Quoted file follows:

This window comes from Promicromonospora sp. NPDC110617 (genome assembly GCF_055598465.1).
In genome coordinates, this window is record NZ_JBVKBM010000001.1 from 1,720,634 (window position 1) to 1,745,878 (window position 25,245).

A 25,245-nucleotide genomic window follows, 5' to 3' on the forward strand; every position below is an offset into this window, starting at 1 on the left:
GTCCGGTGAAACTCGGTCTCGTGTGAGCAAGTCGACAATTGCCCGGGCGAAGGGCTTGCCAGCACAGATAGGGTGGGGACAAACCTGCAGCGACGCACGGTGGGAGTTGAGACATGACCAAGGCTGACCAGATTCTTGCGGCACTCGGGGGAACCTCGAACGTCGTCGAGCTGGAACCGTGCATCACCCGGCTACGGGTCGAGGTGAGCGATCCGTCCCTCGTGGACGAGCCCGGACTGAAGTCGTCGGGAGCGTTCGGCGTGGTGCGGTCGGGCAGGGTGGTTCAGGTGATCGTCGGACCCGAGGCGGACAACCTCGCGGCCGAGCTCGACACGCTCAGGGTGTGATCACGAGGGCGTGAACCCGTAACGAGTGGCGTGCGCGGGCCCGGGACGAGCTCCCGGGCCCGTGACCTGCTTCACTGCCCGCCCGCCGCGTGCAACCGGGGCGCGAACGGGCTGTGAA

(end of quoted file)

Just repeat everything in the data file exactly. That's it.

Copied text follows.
This window comes from Promicromonospora sp. NPDC110617 (genome assembly GCF_055598465.1).
In genome coordinates, this window is record NZ_JBVKBM010000001.1 from 1,720,634 (window position 1) to 1,745,878 (window position 25,245).

A 25,245-nucleotide genomic window follows, 5' to 3' on the forward strand; every position below is an offset into this window, starting at 1 on the left:
GTCCGGTGAAACTCGGTCTCGTGTGAGCAAGTCGACAATTGCCCGGGCGAAGGGCTTGCCAGCACAGATAGGGTGGGGACAAACCTGCAGCGACGCACGGTGGGAGTTGAGACATGACCAAGGCTGACCAGATTCTTGCGGCACTCGGGGGAACCTCGAACGTCGTCGAGCTGGAACCGTGCATCACCCGGCTACGGGTCGAGGTGAGCGATCCGTCCCTCGTGGACGAGCCCGGACTGAAGTCGTCGGGAGCGTTCGGCGTGGTGCGGTCGGGCAGGGTGGTTCAGGTGATCGTCGGACCCGAGGCGGACAACCTCGCGGCCGAGCTCGACACGCTCAGGGTGTGATCACGAGGGCGTGAACCCGTAACGAGTGGCGTGCGCGGGCCCGGGACGAGCTCCCGGGCCCGTGACCTGCTTCACTGCCCGCCCGCCGCGTGCAACCGGGGCGCGAACGGGCTGTGAA